To talk about culture can be something very tricky. To talk about culture and veganism can be even harder. First of all, because there is not just one culture, as many have been led to believe. Instead, there are thousands of cultures in the world, with their own practices, rituals, symbols, and languages. In Bolivia, we celebrate Mother Earth, nurturing her with rituals led by wise men and women in every community. Personally, my ancestors have passed on the tradition of giving her presents every Friday of August, which is the month of harvest. Sadly, a lot of people kill small animals as part of these rituals and give them to the Earth. When I first witnessed this, I started to question my own culture and to ask myself if I could still do the rituals without using animals or animal products.
Throughout the last 500 years, the Global North has spread and imposed its culture in the form of colonization. We can see it very clearly with festivities: Christmas, Halloween, New Year’s Eve, and Easter. Everywhere, people know about these holidays and even adopted them as their own, practicing them every year. However, veganism is not a form of colonization, because rather than a subjugation or conversion, it is a form of incorporating a healthy evolution for traditional cultures.
In the Andes, which is where I am from, the local culture teaches us to relate to nature as a being that is simultaneously a part of everything. Therefore, mountains, rivers, and even rocks have a soul. The relationship toward animals is very respectful and there is a dialogue with them, to live together harmoniously. Some of the most famous rituals are: “Todos Santos,” which happens on the 2nd of November and it is the day where the souls from our loved ones return for one day to visit us, so families have to prepare a table with their favorite foods, flowers, sweets, and photographs. Another ritual is the Andean New Year, which takes place on 21 of June because that is the date of the longest night of the year, where people stay up all night calling the return of the sun and asking for a successful new agricultural cycle.
In both Western and Andean cultures, there are different types of animal consumption. On one hand, no one can deny that the main image that comes up to mind when people think about Thanksgiving is a turkey as the centerpiece of the dinner table. Or that the main symbol of Easter is chicken eggs. With the passing of the years, Western culture has been driven to commodify consumption, which has intensified the cruelty toward animals. On the other hand, the Andean culture typically uses dead baby llamas (mostly the result of stillbirth or death from natural causes) in their rituals, which consist of preparing gifts (like seeds, honey, cacao, colorful wool, etc.) for the earth, which are burned together and buried. Although these rituals have a respectful approach toward animals, they have become more popular in recent years which has increased the potential for animal cruelty.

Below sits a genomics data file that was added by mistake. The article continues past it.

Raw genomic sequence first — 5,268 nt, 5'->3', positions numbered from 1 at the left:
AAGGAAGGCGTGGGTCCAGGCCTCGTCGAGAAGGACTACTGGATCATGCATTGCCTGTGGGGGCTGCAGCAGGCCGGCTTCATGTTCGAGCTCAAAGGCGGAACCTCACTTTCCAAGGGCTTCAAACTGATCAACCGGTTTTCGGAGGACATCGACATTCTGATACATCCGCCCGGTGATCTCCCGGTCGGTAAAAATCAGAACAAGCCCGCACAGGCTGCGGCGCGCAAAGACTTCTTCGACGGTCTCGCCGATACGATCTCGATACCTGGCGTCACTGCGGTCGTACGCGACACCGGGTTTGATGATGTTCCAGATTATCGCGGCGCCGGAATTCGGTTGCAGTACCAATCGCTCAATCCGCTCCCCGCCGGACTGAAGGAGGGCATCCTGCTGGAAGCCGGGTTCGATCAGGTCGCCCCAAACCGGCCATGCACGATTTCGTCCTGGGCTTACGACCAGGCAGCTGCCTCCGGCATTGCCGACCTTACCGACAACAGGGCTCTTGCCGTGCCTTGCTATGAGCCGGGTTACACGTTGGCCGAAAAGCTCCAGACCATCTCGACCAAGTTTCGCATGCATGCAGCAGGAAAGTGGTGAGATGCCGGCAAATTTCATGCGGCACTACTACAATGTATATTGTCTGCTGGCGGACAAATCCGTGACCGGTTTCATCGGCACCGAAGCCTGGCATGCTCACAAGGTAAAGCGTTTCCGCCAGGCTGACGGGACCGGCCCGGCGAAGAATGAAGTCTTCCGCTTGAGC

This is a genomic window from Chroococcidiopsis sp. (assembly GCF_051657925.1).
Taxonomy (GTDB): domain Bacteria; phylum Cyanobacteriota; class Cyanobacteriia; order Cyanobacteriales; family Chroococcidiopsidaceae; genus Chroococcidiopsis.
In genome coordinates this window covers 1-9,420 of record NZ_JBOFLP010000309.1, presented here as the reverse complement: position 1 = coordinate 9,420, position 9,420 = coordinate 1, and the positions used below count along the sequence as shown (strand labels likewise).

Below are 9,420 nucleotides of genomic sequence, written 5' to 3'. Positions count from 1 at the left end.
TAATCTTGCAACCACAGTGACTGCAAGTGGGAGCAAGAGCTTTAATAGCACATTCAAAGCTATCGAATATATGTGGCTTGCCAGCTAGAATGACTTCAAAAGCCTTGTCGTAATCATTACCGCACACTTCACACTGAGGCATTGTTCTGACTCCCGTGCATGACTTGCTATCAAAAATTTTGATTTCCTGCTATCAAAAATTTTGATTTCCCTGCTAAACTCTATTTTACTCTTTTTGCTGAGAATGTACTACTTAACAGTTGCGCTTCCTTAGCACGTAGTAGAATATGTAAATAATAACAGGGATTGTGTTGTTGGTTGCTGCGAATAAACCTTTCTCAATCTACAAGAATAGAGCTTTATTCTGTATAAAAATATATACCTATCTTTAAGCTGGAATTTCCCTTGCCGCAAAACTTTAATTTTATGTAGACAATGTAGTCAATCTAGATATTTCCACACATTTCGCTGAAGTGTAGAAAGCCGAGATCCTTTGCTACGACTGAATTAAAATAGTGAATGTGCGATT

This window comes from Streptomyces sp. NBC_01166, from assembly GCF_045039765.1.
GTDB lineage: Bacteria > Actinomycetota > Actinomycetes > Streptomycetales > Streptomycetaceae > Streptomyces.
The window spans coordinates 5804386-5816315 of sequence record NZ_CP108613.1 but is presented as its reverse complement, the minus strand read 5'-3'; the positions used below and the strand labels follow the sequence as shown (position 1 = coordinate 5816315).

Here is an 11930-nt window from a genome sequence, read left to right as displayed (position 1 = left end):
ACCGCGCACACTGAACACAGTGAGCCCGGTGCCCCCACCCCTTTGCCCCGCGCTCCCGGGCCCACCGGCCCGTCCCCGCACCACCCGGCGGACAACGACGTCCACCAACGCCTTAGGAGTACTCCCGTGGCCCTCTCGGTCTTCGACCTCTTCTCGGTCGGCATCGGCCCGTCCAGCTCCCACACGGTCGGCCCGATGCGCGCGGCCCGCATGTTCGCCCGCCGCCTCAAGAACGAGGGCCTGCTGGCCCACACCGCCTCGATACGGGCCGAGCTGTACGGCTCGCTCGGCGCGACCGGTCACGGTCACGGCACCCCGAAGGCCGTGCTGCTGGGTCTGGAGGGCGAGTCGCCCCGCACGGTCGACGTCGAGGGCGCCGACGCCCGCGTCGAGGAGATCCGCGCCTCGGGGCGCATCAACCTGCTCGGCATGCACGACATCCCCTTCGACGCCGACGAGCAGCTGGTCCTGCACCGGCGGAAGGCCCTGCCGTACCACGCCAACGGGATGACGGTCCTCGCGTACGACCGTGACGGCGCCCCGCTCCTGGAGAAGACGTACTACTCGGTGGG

This is where veganism becomes relevant and propositive. Veganism is not about denying our cultures, nor forbidding people to celebrate their beliefs. But it brings up the subject of animal consumption, abuse, and cruelty for entertainment or food purposes. By making visible that cultures can be cruel toward other sentient beings, we can look for alternatives that don`t change the deeper purpose of the celebration.
For example, in the Andean culture, we could prepare vegan meals for our dead loved ones, or we could prepare vegan gifts for the earth. Also, in Western cultures, people could prepare vegan dinners (nowadays, we know it is possible to eat delicious meals without having to eat an animal), or have fun and entertainment without using animals or animal products.
Veganism shows us that culture is not about being inflexible. Times change, cultures are not static. We can question ourselves and improve over generations. It is possible to live in a certain culture and be vegan. It only means to be more innovative and think towards the future. That is where the term “veganize” comes from, which means to remove the cruelty, not the flavor, fun, celebration, or rituality. Besides, recognizing that something might be wrong with our cultures, leads us to think about other subjects that are harming others and ourselves, and the alternatives that we could implement in our holidays and festivities, like stopping the use of plastic, buying food from local producers, supporting fair trade, consuming healthy foods and others. As Jeremy Lent said: “Culture shapes our values. Our values shape history. Our values will shape the future.” We can evolve, refrain from harming the planet or the animals, and still enjoy the richness of all of our cultures.
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Photo: Alex Azabache via Unsplash